Your site needs to be optimized for SEO to appear in the Top Stories by Google. Besides, you must provide accurate information by checking facts, ensuring your news stories are updated timely and implementing AMP article Schema markup to increase the likelihood of being featured in the Top Stories on Google. All news sites must verify their website in the Google search console and request to be included in the Google News Index.
The video snippet feature displays video clips anywhere in the SERP. The Video SERP feature consists of a title, video link, video thumbnail, and a description. People began to notice this feature back in 2018. The thumbnail also includes the duration of the video and its upload time.
Videos that are displayed on the SERP are usually from Youtube, but it can also feature embedded videos from other sites. Videos can appear in a combination of three, as a standalone, or in between SERP results. When feature videos appear on the top of the SERP, it usually consists of a single video with additional information and a bigger thumbnail.
To get your video to rank in the video snippet, you need to use the video Schema markup and enter the necessary details. Ensure to add a proper title, relevant tags and a good description so that your video ranks for relevant search queries.
The Image Pack is yet another SERP feature that can appear anywhere on the first page of SERP. The pack usually consists of a series of images in a horizontal row and is shown when Google deems a search query appropriate to be answered through images. To rank for the Google Image Pack, you can optimize your web images with proper file names and Alt tags and try to offer original high-quality images on your site.
Twitter Packs are SERP results for search queries that show the most trending tweets related to that search. Google began displaying tweets directly in the SERP from 2015 onwards. Twitter Packs generally display a series of three tweets at a time in a horizontal row. You can scroll right to view any additional tweets related to the search query.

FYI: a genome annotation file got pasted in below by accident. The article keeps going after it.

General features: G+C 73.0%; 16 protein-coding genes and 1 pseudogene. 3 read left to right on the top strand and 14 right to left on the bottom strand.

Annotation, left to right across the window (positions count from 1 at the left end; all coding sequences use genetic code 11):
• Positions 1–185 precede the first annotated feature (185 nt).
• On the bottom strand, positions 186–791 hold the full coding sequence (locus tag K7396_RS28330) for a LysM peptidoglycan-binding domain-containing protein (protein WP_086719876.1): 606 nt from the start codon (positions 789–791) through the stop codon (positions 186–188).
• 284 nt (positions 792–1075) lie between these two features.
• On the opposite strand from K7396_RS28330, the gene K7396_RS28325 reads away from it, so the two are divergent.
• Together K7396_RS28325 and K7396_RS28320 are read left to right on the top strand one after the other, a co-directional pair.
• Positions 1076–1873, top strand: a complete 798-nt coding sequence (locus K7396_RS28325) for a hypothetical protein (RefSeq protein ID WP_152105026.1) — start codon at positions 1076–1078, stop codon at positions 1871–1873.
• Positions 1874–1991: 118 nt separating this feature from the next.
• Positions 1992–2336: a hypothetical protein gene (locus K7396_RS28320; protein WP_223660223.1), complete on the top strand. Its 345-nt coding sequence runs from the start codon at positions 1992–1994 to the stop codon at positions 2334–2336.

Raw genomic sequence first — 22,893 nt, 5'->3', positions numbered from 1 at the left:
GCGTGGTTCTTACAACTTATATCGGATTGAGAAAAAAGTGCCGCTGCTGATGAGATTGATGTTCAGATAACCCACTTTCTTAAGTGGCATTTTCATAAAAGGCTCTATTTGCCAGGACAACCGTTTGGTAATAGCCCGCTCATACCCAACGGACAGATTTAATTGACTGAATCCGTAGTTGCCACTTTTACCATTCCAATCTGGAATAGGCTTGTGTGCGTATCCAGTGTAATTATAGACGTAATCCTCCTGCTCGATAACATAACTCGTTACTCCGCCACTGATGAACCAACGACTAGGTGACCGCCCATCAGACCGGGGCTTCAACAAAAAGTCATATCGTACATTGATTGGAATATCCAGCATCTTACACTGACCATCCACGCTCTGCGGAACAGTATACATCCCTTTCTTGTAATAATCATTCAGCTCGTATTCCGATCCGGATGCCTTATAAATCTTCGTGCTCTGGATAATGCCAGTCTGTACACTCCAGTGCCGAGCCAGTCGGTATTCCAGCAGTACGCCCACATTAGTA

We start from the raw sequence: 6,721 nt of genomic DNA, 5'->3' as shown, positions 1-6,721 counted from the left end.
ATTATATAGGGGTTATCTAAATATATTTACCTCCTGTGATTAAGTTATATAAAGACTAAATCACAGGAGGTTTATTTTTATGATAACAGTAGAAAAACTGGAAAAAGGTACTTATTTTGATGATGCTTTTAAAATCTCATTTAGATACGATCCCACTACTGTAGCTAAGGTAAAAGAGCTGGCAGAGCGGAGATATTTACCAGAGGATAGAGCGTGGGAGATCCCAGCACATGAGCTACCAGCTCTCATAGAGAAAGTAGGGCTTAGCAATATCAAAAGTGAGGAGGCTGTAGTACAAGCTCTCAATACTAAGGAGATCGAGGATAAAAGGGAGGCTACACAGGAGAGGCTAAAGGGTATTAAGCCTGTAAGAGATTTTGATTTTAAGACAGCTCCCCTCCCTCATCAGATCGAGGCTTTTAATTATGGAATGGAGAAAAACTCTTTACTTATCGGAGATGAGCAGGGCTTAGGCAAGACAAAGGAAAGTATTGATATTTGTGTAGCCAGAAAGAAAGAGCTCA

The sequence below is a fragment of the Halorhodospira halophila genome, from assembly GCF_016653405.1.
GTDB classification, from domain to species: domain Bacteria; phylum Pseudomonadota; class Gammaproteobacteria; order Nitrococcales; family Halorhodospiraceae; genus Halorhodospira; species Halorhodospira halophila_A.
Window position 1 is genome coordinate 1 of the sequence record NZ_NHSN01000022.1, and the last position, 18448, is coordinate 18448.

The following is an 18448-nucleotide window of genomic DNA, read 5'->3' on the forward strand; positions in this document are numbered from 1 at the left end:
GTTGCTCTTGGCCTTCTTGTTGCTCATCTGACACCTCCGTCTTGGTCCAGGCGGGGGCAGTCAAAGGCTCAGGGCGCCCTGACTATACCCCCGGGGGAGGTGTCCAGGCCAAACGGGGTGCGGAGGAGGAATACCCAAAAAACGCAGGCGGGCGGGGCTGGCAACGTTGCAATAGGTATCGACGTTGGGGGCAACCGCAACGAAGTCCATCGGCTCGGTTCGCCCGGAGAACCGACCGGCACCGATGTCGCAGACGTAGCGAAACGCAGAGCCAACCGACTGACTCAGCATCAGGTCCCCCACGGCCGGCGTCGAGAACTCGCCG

To appear for Twitter Packs, you should have a Twitter feed that’s regularly updated. Your tweets should also relate to the search query in order to qualify for the Twitter Pack. Tweets that get a lot of shares and retweets often signal Google that your Twitter profile is active, relevant, and informational.
People Also Ask
You must have seen the “People Also Ask” section below a search query result containing related questions to the search term. It was first rolled out in the year 2015. Under this section, you can view answers to some of the most related questions for a search and choose to read them for additional knowledge or to understand your search query better. You will generally see 4-5 related questions lined up under the PAA section.
The best way to appear under the PAA section is to cover all the related topics and questions based on a given keyword. You can add a FAQ section for each topic that you cover to address these related questions and appear in the PAA SERP feature on Google.
Searches Related To
This SERP feature appears at the bottom of the SERP below the organic search results. Google’s search algorithm analyzes the given search query and determines the related searches. The recommendations are crucial, especially if users haven’t found a satisfying answer to their question yet and would like to dig a little more into the topic by looking at related search terms and topics. You can rank for related searches if you consider the LSI keywords and related search queries while working on your target keywords.
Reviews & Ratings
Google displays short reviews and ratings under website listings in the SERP. This is done in order to offer a richer experience to the end-users. The online reputation of any business can be determined by looking at the ratings alone without the need to visit the website. Sometimes, these types of results are also known as Rich Snippets. Search results that display business ratings and reviews in the SERP listing achieve a higher CTR compared to those that don’t.
You need to use the correct Schema markup to display your site’s ratings and reviews in the result page. Ratings also appear for products, services, and recipes and appear in between the target URL and the meta description.
When a user searches for a particular website, the result may be displayed as an expanded pack of multiple links to the site. These results occupy a larger space in the SERP and attract high CTR as people can identify the target links much easily without exploring the entire website.
This type of SERP feature is extremely valuable for businesses and is often featured for high-value brands that get large amounts of traffic. You have to implement a search action Schema markup to appear in the Site Links SERP feature of Google.
Google introduced Shopping Results in 2012, and it appears for transactional search queries involving brands and products. Shopping Results are sponsored ad placements in the SERP, and they are often displayed as image thumbnails with the product name, destination URL, price and rating given.
To display your products on the Shopping Results, you have to be registered with the Google Merchant Center. As users click on the Shopping Results, they will be directly taken to the product page of the merchant site. Know how user generated shopping images are used.